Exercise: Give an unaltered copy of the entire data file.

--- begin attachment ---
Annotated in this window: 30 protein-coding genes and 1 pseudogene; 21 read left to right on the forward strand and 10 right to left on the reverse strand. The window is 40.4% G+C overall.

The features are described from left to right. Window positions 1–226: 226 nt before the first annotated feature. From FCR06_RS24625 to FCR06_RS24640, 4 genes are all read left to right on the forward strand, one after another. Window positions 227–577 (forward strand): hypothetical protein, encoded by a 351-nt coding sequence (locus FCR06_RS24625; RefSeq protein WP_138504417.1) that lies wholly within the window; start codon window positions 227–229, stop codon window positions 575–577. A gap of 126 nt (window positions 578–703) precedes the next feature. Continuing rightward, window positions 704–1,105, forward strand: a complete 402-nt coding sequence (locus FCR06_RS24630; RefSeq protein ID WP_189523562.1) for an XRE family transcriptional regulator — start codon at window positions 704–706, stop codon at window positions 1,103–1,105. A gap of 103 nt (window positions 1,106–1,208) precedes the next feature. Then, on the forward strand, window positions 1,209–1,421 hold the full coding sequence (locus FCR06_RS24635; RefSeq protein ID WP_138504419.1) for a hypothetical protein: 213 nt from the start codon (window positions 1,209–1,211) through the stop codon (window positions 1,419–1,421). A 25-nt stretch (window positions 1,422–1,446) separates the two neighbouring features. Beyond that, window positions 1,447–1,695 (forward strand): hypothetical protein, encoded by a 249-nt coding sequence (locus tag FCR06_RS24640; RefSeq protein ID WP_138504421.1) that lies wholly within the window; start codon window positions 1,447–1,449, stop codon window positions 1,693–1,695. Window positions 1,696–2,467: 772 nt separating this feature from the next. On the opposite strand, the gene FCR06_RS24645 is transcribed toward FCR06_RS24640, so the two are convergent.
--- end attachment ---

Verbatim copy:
Annotated in this window: 30 protein-coding genes and 1 pseudogene; 21 read left to right on the forward strand and 10 right to left on the reverse strand. The window is 40.4% G+C overall.

The features are described from left to right. Window positions 1–226: 226 nt before the first annotated feature. From FCR06_RS24625 to FCR06_RS24640, 4 genes are all read left to right on the forward strand, one after another. Window positions 227–577 (forward strand): hypothetical protein, encoded by a 351-nt coding sequence (locus FCR06_RS24625; RefSeq protein WP_138504417.1) that lies wholly within the window; start codon window positions 227–229, stop codon window positions 575–577. A gap of 126 nt (window positions 578–703) precedes the next feature. Continuing rightward, window positions 704–1,105, forward strand: a complete 402-nt coding sequence (locus FCR06_RS24630; RefSeq protein ID WP_189523562.1) for an XRE family transcriptional regulator — start codon at window positions 704–706, stop codon at window positions 1,103–1,105. A gap of 103 nt (window positions 1,106–1,208) precedes the next feature. Then, on the forward strand, window positions 1,209–1,421 hold the full coding sequence (locus FCR06_RS24635; RefSeq protein ID WP_138504419.1) for a hypothetical protein: 213 nt from the start codon (window positions 1,209–1,211) through the stop codon (window positions 1,419–1,421). A 25-nt stretch (window positions 1,422–1,446) separates the two neighbouring features. Beyond that, window positions 1,447–1,695 (forward strand): hypothetical protein, encoded by a 249-nt coding sequence (locus tag FCR06_RS24640; RefSeq protein ID WP_138504421.1) that lies wholly within the window; start codon window positions 1,447–1,449, stop codon window positions 1,693–1,695. Window positions 1,696–2,467: 772 nt separating this feature from the next. On the opposite strand, the gene FCR06_RS24645 is transcribed toward FCR06_RS24640, so the two are convergent.